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Advisers give AFCA funding tick of approval

Mike Taylor11 March 2022
Tick of approval

Proposed Australian Financial Complaints Authority (AFCA) funding changes which would see the largest firms paying a greater share have been broadly welcomed by the financial planning industry.

Both the Financial Planning Association (FPA) and the Association of Financial Advisers (AFA) welcomed the proposed regime outlined by AFCA, while individual financial advisers told Financial Newswire that it represented an appropriate outcome.

FPA chief executive, Sarah Abood issued a formal statement in which she said the new funding model would significantly reduce the cost for FPA members in managing external complaints.

“The FPA has been a strong advocate for simplifying the AFCA fee structure for financial planners and we welcome these proposed changes,” she said.

For his part, AFA chief executive, Phil Anderson said that he welcomed the changes which would see larger firms who were often heavier users of the AFCA regime paying more than small advice firms.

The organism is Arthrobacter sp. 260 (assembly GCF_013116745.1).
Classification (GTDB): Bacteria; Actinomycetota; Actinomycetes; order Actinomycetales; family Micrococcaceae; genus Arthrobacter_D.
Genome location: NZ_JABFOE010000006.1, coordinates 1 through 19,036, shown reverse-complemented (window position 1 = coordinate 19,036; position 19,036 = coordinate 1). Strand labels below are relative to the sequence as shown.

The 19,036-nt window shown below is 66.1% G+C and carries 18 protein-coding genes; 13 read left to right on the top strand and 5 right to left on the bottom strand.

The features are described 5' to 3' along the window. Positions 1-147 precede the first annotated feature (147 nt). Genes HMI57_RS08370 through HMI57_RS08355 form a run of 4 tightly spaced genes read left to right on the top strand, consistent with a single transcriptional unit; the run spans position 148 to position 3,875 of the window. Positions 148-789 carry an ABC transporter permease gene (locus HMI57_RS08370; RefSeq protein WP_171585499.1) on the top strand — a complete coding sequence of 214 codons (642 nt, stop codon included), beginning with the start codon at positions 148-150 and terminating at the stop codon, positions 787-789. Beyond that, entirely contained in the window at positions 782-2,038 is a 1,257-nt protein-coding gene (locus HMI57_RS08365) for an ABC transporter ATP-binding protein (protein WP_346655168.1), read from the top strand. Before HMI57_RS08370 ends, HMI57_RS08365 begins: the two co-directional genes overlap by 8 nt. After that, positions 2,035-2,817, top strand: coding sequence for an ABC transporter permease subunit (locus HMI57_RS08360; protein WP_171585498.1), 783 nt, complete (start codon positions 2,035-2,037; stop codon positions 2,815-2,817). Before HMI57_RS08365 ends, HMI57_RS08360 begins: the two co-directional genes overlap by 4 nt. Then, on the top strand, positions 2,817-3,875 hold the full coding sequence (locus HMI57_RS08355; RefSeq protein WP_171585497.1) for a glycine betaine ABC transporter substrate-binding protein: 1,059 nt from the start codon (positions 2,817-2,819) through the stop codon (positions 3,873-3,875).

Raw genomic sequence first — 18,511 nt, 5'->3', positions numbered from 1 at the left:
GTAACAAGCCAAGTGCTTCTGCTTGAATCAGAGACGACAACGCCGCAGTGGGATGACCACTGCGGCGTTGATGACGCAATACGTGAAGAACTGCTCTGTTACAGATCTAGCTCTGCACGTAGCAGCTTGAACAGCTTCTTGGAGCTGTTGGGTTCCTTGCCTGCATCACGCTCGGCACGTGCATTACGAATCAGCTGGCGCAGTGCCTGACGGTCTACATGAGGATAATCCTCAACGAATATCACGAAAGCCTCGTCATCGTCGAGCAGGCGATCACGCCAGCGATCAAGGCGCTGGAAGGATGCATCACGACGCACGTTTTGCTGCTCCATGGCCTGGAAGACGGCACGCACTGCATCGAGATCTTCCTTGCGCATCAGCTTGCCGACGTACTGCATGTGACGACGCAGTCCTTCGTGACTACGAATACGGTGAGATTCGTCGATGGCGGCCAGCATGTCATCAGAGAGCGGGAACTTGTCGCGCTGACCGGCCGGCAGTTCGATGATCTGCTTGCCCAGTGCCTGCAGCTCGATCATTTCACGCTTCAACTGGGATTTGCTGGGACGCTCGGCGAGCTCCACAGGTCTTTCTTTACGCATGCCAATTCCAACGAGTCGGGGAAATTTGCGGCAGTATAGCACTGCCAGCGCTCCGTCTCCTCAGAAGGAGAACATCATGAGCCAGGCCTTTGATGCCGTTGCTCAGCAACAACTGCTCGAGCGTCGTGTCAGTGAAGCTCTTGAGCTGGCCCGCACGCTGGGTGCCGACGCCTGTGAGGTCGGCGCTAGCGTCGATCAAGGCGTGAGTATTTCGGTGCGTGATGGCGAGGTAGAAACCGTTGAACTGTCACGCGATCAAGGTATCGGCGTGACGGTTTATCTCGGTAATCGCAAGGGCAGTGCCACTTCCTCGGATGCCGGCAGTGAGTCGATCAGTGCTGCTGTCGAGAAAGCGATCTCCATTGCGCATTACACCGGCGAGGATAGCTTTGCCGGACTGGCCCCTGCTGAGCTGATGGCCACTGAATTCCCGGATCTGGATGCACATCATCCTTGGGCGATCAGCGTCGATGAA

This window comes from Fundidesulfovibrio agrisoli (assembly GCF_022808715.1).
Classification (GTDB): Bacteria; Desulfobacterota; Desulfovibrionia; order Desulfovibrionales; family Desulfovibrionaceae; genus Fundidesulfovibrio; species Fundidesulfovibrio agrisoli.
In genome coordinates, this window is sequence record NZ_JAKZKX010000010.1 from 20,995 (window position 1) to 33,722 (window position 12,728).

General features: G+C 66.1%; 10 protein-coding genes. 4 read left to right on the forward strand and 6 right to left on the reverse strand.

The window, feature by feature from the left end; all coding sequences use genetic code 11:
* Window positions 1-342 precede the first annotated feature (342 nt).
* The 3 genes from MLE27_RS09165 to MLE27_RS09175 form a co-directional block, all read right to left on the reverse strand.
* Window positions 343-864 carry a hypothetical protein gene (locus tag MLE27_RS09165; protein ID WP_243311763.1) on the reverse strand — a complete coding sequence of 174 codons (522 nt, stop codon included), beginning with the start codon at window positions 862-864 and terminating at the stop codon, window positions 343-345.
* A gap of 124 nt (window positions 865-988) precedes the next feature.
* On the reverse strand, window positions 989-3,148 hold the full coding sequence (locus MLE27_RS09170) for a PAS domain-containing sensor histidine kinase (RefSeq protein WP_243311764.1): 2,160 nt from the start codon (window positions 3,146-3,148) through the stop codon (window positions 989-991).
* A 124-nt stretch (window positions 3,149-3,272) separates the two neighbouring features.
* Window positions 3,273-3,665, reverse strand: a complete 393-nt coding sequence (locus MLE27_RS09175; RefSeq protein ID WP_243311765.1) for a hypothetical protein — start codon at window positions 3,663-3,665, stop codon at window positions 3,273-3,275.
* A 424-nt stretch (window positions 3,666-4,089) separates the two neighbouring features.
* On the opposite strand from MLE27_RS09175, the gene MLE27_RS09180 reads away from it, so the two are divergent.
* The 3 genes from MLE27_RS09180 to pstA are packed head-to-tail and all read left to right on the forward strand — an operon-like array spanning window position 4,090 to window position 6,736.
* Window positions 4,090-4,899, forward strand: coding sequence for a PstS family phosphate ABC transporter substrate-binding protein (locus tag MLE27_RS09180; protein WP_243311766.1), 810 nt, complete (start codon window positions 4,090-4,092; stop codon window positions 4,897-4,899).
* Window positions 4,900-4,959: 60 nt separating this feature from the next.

Abood pointed out the degree to which financial planning firms would benefit from the changes.

“The existing complex tiered annual membership pricing will be reduced to a flat $375. The complicated case fees model with 17 fee categories will be simplified into seven fee categories – and all at lower prices than currently charged. And importantly, AFCA will not charge member firms for the first five cases which go through their processes irrespective of which stage of the AFCA process the cases finish at.

“In the financial planning and investment sector (which AFCA bundle together for reporting purposes), only 4 per cent of firms go above 5 cases in a year and the FPA understands they are mainly in the investment area or impact very large advice licensees.

“Therefore, members are very unlikely to pay more than the annual membership fee going forward in AFCA fees. This is a good outcome for FPA members,” she says.

Individual financial advisers also told Financial Newswire they welcomed the changes which appeared to better reflect the reality that financial advisers accounted for an extremely small proportion of the matters handled by AFCA.

“I think this is a good move. We know that financial planners make up a tiny fraction of complaints, so why should we pay for a service which primarily only serves the big banks,” one planners said.

Mike Taylor

Mike Taylor

Managing Editor/Publisher, Financial Newswire

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